Perplex Musical Cube;The Linux Ecosystem: an Actor-Network Analysis of Free and Open Source Software
Basham, Talis, School of Engineering and Applied Science, University of Virginia
Powell, Harry, EN-Elec/Computer Engr Dept, University of Virginia
Neeley, Kathryn, University of Virginia
My technical project was a simple electronic instrument. In the course of completing the technical project I developed it on a Linux platform. Reflection on this process led me to wonder how Linux had progressed from a small hobby project to a large and stable operating system. Towards this end, my STS project focused on analyzing the history of Linux’s growth to develop an understanding of what makes an open source project successful.
The technical portion of my thesis consists of an electronic instrument in the shape of a cube which lights up and plays sound in response to motion and orientation and motion. It contains an MSP430 low power microcontroller, accelerometer, pressure sensors, and a speaker with amplifier circuit. It utilizes embedded software development techniques to meet tight timing and resource constraints.
In my STS research I explored what allows a successful open source project to transition from hobbyist development to industry support through a case study of the history of the Linux kernel’s development. My research establishes the relationship of the nebulous business concept of software “ecosystems” to that of sociotechnical systems as a subset relevant to business actors. From there I framed factors that lead to industry adoption of open source software with a STS perspective. This connection engendered exploration of Linux’s development by the application of actor-network theory. I found ANT remarkably suitable for the analysis of open source development, and I provide a general categorization of groups of actors relevant to open source software development that can be used for further research.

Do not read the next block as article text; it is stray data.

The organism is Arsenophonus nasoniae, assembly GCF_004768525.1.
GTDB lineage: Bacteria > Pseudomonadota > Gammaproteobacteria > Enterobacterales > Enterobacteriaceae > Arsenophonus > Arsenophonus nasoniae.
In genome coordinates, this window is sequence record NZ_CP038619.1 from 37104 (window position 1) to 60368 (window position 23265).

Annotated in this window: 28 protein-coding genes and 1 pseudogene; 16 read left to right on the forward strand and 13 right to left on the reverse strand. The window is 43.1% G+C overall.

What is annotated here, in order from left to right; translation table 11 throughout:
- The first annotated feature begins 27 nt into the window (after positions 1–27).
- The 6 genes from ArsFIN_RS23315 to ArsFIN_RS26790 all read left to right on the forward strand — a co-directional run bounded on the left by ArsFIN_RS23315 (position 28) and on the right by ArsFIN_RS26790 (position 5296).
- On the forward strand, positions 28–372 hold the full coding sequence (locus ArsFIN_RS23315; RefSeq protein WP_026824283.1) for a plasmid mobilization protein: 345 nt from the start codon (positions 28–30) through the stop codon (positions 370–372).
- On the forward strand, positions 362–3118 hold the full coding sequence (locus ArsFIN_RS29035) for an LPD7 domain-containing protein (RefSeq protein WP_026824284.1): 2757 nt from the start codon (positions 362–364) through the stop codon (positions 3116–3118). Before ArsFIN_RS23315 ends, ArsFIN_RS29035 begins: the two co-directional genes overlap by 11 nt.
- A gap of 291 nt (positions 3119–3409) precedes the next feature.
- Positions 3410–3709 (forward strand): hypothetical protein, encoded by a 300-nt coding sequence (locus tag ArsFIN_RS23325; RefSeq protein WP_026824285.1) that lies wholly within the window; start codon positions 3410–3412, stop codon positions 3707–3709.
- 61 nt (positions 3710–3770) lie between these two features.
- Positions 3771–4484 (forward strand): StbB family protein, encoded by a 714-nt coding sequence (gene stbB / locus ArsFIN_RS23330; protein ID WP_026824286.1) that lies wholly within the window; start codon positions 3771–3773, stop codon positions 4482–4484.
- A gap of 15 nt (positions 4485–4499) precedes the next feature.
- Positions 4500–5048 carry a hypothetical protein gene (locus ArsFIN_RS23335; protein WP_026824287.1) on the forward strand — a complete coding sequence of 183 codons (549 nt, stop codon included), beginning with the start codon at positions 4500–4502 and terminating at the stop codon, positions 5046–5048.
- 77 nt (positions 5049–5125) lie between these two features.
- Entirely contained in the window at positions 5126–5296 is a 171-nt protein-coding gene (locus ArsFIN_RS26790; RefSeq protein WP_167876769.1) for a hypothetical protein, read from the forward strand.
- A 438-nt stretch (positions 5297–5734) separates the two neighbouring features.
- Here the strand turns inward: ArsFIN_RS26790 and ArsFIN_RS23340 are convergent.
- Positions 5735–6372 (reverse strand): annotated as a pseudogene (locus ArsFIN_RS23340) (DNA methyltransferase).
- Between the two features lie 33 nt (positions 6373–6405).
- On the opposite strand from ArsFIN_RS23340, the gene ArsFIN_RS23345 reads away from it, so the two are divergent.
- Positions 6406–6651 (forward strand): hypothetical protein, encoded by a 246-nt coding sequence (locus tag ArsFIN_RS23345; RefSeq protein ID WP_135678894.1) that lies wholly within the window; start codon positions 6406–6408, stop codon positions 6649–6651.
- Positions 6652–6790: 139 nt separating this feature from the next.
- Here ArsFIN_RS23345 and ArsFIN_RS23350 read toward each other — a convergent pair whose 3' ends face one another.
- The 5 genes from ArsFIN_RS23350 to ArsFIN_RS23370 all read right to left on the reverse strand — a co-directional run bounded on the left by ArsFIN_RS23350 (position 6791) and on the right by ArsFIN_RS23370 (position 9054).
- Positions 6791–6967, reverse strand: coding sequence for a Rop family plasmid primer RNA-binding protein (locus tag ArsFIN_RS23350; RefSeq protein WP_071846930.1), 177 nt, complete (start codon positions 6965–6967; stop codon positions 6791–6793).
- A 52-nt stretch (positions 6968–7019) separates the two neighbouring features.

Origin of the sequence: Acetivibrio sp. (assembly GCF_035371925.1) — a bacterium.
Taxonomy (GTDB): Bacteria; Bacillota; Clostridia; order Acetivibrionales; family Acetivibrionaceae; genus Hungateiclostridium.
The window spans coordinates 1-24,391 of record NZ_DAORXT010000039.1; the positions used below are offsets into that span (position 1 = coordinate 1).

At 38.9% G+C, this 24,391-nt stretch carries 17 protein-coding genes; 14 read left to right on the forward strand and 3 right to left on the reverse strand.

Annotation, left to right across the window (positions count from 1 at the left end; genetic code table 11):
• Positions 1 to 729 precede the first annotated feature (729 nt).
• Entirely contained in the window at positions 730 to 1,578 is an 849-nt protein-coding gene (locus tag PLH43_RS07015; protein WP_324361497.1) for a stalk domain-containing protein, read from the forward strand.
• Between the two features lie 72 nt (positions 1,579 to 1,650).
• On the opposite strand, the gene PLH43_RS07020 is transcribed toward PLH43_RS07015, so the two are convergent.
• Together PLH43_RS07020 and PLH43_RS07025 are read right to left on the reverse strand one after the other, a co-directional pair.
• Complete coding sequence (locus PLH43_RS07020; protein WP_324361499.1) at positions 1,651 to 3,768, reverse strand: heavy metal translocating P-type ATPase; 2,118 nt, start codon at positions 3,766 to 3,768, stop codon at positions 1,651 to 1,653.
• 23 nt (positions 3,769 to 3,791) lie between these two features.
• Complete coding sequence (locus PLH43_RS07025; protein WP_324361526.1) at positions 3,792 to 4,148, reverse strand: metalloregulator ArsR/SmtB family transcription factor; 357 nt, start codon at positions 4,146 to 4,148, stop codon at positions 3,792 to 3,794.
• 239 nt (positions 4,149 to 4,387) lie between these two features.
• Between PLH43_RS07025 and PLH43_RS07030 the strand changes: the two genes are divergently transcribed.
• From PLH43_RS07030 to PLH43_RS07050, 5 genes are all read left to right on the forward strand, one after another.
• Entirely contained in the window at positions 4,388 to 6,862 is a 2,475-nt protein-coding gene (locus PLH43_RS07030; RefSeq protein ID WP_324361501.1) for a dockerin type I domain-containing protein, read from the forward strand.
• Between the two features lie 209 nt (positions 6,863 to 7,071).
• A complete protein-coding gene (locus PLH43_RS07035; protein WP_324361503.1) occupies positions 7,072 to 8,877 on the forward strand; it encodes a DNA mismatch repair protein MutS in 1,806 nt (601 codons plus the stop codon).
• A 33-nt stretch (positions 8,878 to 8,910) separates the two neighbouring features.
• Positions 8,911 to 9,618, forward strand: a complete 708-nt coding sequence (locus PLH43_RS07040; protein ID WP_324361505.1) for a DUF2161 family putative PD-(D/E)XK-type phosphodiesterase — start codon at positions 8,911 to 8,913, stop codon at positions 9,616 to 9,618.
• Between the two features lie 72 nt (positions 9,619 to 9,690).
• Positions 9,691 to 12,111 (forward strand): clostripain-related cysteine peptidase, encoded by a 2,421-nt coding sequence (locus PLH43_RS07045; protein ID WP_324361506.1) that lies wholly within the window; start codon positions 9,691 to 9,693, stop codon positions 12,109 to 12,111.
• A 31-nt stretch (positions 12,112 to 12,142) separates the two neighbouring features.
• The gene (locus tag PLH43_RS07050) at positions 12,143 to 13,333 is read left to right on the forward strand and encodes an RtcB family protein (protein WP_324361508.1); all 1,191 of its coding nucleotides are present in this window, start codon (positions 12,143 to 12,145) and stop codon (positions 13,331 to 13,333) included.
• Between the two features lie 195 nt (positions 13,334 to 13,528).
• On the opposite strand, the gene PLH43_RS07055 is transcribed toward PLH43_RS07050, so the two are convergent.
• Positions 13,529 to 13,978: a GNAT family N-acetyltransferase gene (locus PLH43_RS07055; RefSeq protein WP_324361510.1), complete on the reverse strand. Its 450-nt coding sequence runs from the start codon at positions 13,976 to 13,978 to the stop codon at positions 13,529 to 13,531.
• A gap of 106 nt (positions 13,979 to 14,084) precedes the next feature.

The technical rigor of my technical project was well complemented by the broad considerations of societal influence in my STS paper. Our technical report explored ethical topics of economic constraints and individual well-being. However, such a “toy” project did not provide the venue for an in depth exploration of larger societal trends. The STS research project provided me an opportunity to examine larger trends in technology than the scope of the technical portion encompassed, and I took this opportunity to explore the success of Linux which fascinated me as a casual user of it. In the process of examining Linux’s success I connected the concept of a software ecosystem to the sociotechnical system model of actor-network theory.
BS (Bachelor of Science)
Linux, Software Ecosystem, Actor Network Theory
School of Engineering and Applied Science
Bachelor of Science in Computer Engineering
Technical Advisor: Harry Powell
STS Advisor: Kathryn Neeley
Technical Team Members: Bryan Rombach, Shirley Wang, Connor Park
All rights reserved (no additional license for public reuse)